Isn’t storytelling “hopelessly” old fashioned and un-mediated? How do you measure the success of this activity?

Perhaps it is old-fashioned, but certainly not “hopelessly” so! Storytelling is a practice that humans have used for millennia to communicate information and practices conducive to our survival, and we will continue to use it for millennia to come if we survive to do so. I feel that storytelling has been somewhat neglected in our information era as or culture, at least Western culture, now places a lot more faith in cold, hard scientific facts, much like the enlightenment era. Although these cold, hard, scientific facts are absolutely vital to our understanding of the world around us they generally do not resonate with many people, do not inspire behavioral change, are perhaps not sufficiently tangible to do so. Therefore I favor more the use of such information to underpin stories, much as the romantic poets of 18th Century Britain did as their response to the shortcomings of the Enlightenment era. I feel that we are now, in our rapidly developing hi-tech era, going through another Enlightenment spiral in which we need the balance of storytelling to deliver information in ways that can inspire positive behavior-change.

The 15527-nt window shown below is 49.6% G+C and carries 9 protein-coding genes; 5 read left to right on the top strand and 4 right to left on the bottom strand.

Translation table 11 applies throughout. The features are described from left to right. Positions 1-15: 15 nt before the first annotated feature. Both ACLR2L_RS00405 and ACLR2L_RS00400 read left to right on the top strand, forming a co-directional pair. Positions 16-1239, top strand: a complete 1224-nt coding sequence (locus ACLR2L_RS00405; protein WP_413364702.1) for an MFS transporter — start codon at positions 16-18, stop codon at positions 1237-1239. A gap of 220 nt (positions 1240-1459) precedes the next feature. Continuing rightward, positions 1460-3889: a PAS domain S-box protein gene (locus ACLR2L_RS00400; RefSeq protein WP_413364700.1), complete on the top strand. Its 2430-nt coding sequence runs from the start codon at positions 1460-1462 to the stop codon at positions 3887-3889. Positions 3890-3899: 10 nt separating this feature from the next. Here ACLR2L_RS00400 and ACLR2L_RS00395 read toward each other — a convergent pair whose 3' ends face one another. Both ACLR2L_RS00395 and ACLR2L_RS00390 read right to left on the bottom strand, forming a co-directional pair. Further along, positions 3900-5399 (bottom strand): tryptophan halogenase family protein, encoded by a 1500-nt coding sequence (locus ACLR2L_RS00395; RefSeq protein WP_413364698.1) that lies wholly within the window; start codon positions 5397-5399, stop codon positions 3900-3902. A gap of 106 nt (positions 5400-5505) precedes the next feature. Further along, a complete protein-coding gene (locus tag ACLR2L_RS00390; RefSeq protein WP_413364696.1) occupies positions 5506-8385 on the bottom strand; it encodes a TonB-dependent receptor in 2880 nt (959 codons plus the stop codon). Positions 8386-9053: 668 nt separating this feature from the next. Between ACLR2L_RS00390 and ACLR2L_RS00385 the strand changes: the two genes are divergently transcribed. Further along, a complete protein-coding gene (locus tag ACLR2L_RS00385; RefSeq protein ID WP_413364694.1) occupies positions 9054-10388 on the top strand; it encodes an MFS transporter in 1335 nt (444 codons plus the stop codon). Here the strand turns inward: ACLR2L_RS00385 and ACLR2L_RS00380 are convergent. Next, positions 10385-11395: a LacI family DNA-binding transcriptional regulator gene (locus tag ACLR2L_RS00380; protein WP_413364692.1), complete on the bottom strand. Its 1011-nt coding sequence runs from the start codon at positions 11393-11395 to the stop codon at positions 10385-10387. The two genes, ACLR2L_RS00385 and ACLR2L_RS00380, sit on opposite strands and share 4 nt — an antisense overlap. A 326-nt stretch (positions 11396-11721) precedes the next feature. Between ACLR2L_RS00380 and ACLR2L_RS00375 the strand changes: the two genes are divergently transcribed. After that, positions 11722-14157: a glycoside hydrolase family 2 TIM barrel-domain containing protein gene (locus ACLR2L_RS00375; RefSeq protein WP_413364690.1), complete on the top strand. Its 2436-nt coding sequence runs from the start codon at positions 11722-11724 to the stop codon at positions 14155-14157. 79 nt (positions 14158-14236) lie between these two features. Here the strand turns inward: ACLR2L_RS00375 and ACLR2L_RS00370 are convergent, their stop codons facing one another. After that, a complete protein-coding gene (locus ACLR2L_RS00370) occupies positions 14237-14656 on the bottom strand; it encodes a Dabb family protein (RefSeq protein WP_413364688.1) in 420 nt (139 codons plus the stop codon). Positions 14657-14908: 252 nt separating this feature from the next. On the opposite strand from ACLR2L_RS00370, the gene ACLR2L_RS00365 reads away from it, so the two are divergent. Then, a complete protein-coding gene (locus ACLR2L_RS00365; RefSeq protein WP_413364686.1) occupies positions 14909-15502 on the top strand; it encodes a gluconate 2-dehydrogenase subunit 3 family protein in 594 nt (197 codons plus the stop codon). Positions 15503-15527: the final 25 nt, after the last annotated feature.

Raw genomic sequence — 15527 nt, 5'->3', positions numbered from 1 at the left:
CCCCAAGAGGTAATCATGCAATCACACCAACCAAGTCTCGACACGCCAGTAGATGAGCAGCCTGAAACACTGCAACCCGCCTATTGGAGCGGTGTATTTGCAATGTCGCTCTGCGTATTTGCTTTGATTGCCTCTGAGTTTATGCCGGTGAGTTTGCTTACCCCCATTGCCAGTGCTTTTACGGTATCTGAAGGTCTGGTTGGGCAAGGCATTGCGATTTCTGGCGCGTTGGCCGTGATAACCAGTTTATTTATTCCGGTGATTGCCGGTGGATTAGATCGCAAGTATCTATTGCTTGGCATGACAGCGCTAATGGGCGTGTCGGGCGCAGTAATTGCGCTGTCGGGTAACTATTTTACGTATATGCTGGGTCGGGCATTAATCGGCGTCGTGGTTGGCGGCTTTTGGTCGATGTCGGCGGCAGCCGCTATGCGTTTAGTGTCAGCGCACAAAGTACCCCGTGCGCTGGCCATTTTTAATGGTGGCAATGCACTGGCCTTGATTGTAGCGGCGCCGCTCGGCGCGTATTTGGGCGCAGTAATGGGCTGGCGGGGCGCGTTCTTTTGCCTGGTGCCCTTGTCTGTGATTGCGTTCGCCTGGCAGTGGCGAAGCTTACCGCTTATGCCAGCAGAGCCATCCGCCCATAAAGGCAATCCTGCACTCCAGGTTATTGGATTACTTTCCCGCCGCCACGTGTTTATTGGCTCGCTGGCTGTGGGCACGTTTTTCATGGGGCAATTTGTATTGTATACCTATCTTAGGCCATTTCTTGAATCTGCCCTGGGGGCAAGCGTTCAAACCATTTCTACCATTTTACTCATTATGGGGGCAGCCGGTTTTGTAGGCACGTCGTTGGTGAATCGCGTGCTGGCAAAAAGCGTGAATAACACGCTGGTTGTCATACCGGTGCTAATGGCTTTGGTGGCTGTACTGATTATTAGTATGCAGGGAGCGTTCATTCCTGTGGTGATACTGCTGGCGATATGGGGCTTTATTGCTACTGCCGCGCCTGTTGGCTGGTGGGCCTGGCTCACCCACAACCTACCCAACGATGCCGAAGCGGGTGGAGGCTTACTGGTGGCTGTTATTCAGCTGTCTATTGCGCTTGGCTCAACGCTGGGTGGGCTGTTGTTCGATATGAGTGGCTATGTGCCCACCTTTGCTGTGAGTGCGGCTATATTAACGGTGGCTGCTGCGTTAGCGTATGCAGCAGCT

Ultimately storytelling is an unmediated practice and its success at present is immeasurable, at least by any practices I know of. Again, it might be a little hangover from new Enlightenment values to feel a need to measure everything in order to point to direct causative effects. I certainly feel this need myself, but am aware that interactions are far too complex and often too subtle to see with the naked eye, so to speak. History does a wonderful job of tracking change in a way that can assist us in making inferences regarding what may or may not have been effective. So, although our measuring tools are blunt the success of storytelling can be inferred as certainly greater than the delivery of cold, hard facts if we look at examples of behavior change throughout history.

Do you agree that the classic myths are no longer in play in our lives? Please explain.

No, not at all. I see the classic myths as having a profound impact on our modern lives. As I mentioned before, for me the myth of Cassandra is the myth of our present era as we are facing a planetary crisis of the magnitude never seen before in human history and we are ignoring, ridiculing and disbelieving the wisdom of our prophets. From such myths we must take heed and work to ensure we treat them as a warning. In addition, many other classic myths are recycled and used in modern-day storytelling as they have been throughout millennia. The use of certain hero figures has always been effective, and despite cultural changes it is not difficult to update classic myths and heroes to new contexts and settings. If you think about it, we’ve been fed with the inspiration of classic myths to the extent that all of our modern storytelling is done from the elevated position we only have when standing on the shoulders of giants. The classics will not become irrelevant, just updated to keep pace with our ever-changing world.